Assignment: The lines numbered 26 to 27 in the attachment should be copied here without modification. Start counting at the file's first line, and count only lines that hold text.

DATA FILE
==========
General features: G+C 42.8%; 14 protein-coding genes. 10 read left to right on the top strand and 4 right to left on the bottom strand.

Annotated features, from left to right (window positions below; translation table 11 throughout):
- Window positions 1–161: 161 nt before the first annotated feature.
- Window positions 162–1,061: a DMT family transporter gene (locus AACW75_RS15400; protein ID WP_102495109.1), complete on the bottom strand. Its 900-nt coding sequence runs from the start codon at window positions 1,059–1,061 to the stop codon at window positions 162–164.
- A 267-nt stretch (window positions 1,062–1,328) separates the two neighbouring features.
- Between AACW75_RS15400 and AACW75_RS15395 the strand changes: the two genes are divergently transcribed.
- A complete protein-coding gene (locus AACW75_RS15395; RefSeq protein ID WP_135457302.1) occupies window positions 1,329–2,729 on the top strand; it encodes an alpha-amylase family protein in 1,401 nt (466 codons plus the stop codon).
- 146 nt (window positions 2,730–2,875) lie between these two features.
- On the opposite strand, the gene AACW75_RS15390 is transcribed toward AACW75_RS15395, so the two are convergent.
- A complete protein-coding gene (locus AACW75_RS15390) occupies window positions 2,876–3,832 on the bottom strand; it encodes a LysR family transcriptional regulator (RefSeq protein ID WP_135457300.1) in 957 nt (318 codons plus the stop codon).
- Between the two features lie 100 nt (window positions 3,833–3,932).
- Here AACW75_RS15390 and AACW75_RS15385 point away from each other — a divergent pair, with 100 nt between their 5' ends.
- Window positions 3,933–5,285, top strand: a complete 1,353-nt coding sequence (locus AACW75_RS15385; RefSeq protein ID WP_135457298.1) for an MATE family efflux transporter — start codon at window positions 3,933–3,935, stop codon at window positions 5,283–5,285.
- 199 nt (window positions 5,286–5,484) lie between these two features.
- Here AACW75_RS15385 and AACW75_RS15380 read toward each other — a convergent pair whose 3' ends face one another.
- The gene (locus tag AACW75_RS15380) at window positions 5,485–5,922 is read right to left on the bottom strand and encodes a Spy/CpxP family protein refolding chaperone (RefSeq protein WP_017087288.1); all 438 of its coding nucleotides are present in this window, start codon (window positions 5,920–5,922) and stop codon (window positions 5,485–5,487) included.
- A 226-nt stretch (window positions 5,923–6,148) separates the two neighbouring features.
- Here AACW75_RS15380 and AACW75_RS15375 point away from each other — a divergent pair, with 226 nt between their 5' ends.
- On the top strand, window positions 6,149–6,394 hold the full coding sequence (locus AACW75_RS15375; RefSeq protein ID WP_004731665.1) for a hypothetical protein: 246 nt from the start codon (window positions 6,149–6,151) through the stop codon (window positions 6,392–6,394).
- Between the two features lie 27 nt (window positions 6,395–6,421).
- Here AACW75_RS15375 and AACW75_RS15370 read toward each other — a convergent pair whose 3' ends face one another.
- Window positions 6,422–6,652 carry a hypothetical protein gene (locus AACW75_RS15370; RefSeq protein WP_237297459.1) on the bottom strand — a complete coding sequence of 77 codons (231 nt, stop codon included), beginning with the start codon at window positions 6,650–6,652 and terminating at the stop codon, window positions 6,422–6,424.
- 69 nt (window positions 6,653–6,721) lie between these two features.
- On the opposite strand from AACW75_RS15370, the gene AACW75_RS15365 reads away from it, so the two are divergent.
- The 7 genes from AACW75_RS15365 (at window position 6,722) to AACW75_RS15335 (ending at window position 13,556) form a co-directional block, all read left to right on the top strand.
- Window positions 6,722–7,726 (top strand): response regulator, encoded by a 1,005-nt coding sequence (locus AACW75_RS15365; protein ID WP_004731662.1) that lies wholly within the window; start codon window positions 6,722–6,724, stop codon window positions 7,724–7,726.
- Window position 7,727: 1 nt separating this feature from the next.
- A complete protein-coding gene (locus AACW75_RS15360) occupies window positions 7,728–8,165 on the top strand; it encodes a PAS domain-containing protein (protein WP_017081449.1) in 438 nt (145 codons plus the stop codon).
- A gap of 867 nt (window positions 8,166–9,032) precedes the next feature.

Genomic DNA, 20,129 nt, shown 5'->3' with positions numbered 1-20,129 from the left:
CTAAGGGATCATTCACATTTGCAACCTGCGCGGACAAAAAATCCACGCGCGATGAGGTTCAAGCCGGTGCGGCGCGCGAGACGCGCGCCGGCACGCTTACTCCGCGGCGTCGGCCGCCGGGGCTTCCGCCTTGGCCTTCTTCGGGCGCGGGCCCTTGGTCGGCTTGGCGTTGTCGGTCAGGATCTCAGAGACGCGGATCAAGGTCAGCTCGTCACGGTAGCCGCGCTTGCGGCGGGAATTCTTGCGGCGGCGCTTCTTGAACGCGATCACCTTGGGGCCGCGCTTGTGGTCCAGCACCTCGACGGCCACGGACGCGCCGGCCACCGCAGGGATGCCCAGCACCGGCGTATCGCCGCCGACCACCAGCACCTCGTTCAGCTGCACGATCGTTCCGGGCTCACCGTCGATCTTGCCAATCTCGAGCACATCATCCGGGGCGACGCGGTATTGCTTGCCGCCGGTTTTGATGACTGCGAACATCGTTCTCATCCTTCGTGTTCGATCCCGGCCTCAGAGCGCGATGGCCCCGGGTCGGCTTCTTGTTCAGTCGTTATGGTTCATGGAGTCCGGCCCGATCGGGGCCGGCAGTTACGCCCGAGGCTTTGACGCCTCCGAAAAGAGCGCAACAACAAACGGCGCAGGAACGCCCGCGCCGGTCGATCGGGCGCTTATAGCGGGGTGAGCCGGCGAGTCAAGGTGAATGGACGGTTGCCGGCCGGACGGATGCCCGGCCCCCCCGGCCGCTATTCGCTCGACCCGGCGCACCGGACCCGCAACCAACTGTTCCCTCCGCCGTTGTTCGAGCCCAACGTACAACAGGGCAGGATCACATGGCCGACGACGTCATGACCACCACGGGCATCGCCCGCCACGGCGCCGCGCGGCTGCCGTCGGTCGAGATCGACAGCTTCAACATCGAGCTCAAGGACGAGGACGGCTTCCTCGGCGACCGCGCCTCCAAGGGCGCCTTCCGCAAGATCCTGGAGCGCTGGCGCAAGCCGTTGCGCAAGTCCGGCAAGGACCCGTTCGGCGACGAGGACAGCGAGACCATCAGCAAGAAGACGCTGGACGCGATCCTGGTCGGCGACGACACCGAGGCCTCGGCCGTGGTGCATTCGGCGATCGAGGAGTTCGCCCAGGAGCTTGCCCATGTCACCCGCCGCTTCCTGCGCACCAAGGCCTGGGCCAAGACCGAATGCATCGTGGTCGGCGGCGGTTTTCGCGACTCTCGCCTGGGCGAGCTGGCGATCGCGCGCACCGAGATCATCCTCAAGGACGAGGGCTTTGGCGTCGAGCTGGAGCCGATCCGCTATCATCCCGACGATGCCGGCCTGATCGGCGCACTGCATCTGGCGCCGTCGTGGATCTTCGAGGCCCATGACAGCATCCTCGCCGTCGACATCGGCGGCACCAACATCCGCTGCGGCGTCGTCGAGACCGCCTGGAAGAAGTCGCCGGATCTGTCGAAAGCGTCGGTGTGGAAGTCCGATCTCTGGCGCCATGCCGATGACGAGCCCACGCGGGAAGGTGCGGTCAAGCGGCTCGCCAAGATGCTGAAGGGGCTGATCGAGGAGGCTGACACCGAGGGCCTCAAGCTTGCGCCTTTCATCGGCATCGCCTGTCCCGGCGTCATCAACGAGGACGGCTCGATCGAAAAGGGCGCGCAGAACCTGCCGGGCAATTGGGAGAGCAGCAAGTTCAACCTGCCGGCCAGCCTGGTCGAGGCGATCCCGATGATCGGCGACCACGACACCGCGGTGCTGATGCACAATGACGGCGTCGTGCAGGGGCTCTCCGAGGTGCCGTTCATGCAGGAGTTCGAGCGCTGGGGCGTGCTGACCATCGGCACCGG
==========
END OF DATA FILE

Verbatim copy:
- Window positions 6,722–7,726 (top strand): response regulator, encoded by a 1,005-nt coding sequence (locus AACW75_RS15365; protein ID WP_004731662.1) that lies wholly within the window; start codon window positions 6,722–6,724, stop codon window positions 7,724–7,726.
- Window position 7,727: 1 nt separating this feature from the next.